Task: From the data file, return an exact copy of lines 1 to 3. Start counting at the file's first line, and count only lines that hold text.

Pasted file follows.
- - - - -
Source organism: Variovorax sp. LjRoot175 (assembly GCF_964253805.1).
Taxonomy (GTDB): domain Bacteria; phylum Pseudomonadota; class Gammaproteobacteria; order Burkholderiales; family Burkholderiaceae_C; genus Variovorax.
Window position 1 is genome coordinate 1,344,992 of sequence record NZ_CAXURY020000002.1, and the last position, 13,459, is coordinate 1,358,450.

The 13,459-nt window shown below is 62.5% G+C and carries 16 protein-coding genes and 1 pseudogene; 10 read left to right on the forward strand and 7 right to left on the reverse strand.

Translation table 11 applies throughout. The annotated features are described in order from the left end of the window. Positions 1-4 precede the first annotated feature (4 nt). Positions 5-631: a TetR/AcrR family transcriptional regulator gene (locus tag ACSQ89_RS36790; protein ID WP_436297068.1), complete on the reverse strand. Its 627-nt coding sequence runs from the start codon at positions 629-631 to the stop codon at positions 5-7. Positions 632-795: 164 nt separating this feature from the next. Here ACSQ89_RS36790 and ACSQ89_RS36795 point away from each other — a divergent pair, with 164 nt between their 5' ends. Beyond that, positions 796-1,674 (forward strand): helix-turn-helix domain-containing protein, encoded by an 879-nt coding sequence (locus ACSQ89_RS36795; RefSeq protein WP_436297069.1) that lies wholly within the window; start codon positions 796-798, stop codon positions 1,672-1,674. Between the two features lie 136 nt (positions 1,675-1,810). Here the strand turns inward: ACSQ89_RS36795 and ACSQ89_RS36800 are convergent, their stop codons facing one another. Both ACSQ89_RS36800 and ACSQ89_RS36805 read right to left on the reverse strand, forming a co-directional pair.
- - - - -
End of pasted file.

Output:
Source organism: Variovorax sp. LjRoot175 (assembly GCF_964253805.1).
Taxonomy (GTDB): domain Bacteria; phylum Pseudomonadota; class Gammaproteobacteria; order Burkholderiales; family Burkholderiaceae_C; genus Variovorax.
Window position 1 is genome coordinate 1,344,992 of sequence record NZ_CAXURY020000002.1, and the last position, 13,459, is coordinate 1,358,450.